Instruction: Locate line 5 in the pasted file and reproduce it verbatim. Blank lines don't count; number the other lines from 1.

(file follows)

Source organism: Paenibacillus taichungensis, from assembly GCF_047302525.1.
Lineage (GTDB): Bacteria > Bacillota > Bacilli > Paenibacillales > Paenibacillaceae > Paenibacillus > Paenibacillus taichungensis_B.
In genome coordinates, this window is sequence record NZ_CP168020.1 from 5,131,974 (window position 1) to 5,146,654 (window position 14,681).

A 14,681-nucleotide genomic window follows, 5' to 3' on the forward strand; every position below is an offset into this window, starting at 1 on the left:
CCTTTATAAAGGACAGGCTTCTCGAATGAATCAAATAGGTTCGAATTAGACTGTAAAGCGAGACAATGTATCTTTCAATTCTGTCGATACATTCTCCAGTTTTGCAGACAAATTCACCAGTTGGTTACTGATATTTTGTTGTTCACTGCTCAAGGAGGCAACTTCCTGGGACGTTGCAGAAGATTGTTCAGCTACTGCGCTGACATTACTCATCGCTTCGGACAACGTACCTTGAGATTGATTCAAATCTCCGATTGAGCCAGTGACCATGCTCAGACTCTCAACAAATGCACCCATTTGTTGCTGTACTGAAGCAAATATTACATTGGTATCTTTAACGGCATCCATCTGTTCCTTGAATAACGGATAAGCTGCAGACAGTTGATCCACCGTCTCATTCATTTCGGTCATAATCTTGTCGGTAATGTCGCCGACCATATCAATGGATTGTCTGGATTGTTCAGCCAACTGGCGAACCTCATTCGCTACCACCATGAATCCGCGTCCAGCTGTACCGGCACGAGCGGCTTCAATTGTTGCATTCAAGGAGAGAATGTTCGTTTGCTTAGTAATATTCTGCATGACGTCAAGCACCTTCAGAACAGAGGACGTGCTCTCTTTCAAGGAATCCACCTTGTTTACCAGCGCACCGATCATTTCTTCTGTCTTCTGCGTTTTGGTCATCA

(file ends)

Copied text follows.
CCTTTATAAAGGACAGGCTTCTCGAATGAATCAAATAGGTTCGAATTAGACTGTAAAGCGAGACAATGTATCTTTCAATTCTGTCGATACATTCTCCAGTTTTGCAGACAAATTCACCAGTTGGTTACTGATATTTTGTTGTTCACTGCTCAAGGAGGCAACTTCCTGGGACGTTGCAGAAGATTGTTCAGCTACTGCGCTGACATTACTCATCGCTTCGGACAACGTACCTTGAGATTGATTCAAATCTCCGATTGAGCCAGTGACCATGCTCAGACTCTCAACAAATGCACCCATTTGTTGCTGTACTGAAGCAAATATTACATTGGTATCTTTAACGGCATCCATCTGTTCCTTGAATAACGGATAAGCTGCAGACAGTTGATCCACCGTCTCATTCATTTCGGTCATAATCTTGTCGGTAATGTCGCCGACCATATCAATGGATTGTCTGGATTGTTCAGCCAACTGGCGAACCTCATTCGCTACCACCATGAATCCGCGTCCAGCTGTACCGGCACGAGCGGCTTCAATTGTTGCATTCAAGGAGAGAATGTTCGTTTGCTTAGTAATATTCTGCATGACGTCAAGCACCTTCAGAACAGAGGACGTGCTCTCTTTCAAGGAATCCACCTTGTTTACCAGCGCACCGATCATTTCTTCTGTCTTCTGCGTTTTGGTCATCA